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The man has tried, of course; we’ve gotten patches of narrative around all the important issues—the economy, the war in Afghanistan, the war on terror (a.k.a. the Undiebomber)—but I’ve yet to hear anything that excites that part of my brain which loves, which craves the symmetries the pleasures of well-told tale. Just this past Tuesday we saw the consequences for the President of not having a real story to draw upon. In Massachusetts, the President was faced with an insurgent Republican candidate who was telling a story that should have been familiar to the Commander-in-Chief: the story of an upstart outsider with energy and ideas, who was going to shake things up, etc. The President tried to help Martha Coakely by campaigning, but since his Administration doesn’t seem to do story he couldn’t lend her one. He could only show up as himself, and that clearly was not enough. A man cannot withstand a story, even if the man is remarkable and the story is simple. The story always wins. –“One Year: Storyteller-in-Chief,” Junot Díaz, The New Yorker
Last summer, Louis Menand tabulated that there were 822 creative writing programs. Consider this for a moment: If those programs admit even 5 to 10 new students per year, then they will cumulatively produce some 60,000 new writers in the coming decade. Yet the average literary magazine now prints fewer than 1,500 copies. In short, no one is reading all this newly produced literature—not even the writers themselves. And with that in mind, writers have become less and less interested in reaching out to readers—and less and less encouraged by their teachers to try. –“The Death of Fiction?” by Ted Genoways, Mother Jones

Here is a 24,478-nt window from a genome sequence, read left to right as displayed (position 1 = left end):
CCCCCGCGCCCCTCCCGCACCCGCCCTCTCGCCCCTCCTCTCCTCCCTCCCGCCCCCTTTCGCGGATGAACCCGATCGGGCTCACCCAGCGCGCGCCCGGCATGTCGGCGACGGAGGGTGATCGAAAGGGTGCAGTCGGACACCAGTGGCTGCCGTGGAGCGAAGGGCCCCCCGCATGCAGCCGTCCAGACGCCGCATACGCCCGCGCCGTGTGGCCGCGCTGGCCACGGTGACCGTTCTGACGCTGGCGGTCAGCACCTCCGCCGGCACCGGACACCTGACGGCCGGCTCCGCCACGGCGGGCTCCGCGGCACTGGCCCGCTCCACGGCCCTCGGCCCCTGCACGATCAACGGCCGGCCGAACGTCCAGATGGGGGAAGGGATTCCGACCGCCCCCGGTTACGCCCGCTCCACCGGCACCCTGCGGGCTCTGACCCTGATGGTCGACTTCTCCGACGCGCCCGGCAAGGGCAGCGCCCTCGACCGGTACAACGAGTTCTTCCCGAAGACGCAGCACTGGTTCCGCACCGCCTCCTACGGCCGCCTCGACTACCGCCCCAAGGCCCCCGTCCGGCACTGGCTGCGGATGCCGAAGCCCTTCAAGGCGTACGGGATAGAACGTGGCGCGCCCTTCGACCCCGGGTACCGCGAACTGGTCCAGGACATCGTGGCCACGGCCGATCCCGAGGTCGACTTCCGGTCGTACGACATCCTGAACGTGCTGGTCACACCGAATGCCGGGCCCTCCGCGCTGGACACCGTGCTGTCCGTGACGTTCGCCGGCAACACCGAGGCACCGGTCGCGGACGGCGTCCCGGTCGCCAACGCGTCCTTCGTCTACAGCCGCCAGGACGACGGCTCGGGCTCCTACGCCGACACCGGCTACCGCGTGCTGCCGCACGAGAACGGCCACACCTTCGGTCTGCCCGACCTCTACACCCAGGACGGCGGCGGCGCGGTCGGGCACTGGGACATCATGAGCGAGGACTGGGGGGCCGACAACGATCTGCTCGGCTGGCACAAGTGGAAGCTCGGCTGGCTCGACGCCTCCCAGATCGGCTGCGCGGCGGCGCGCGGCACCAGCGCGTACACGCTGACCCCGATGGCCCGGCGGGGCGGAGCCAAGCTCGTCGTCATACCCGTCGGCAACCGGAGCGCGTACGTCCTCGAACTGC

Ten thousand U.S. servicemembers are now on the ground in Port-au-Prince. Ten thousand U.S. troops providing security from lawlessness and looters and adding muscle to rescue and recovery efforts. Surely their arrival will help Haitians sleep sounder these nights. (By the end of the week, another 6,000 will be helping, too.) But ten thousand is also half the number of soldiers dispatched by Washington to Haiti in 2001 when Jean Bertrand Aristide needed support as he was forging a new chance at Haiti’s revival. Three years later, when he failed to deliver, it was a U.S. Air Force jet that flew the once popular, ever populist, but increasingly despotic president to Africa with instructions to not come back. Aristide then was not up against a task as large as the one that confronts his country today. Aristide today only weeps and begs to be returned to help his homeland. –“God Hearts Haiti,” Elizabeth Kiem, The Morning News
News that is not Haiti, nor health care;
also: chickenlicker apprehended;
and this important headline: “Infant sealed in concrete by a Brooklyn couple charged with enslaving hooker mom was beaten to death”;
Wikipedia on immurement (see also Poe, E. A.);
bones of granddaughter of Alfred the Great discovered (via)
Percentage of Americans who say they would not enjoy spending time with their own clone:
Astronomers recorded the most powerful pulse of radiation ever observed; the radiation was emitted from a pulsar 12,000 light-years from Earth and was “capable of totally vaporising and ionising all known materials, shredding them into hot plasma.”
Alberta dentist Michael Zuk, the owner of a molar that belonged to John Lennon, revealed that he hoped to clone a new Lennon and raise him as a son. “Hopefully keep him away from drugs,” said Zuk, “but, you know, guitar lessons wouldn’t hurt.”
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Science’s crisis of faith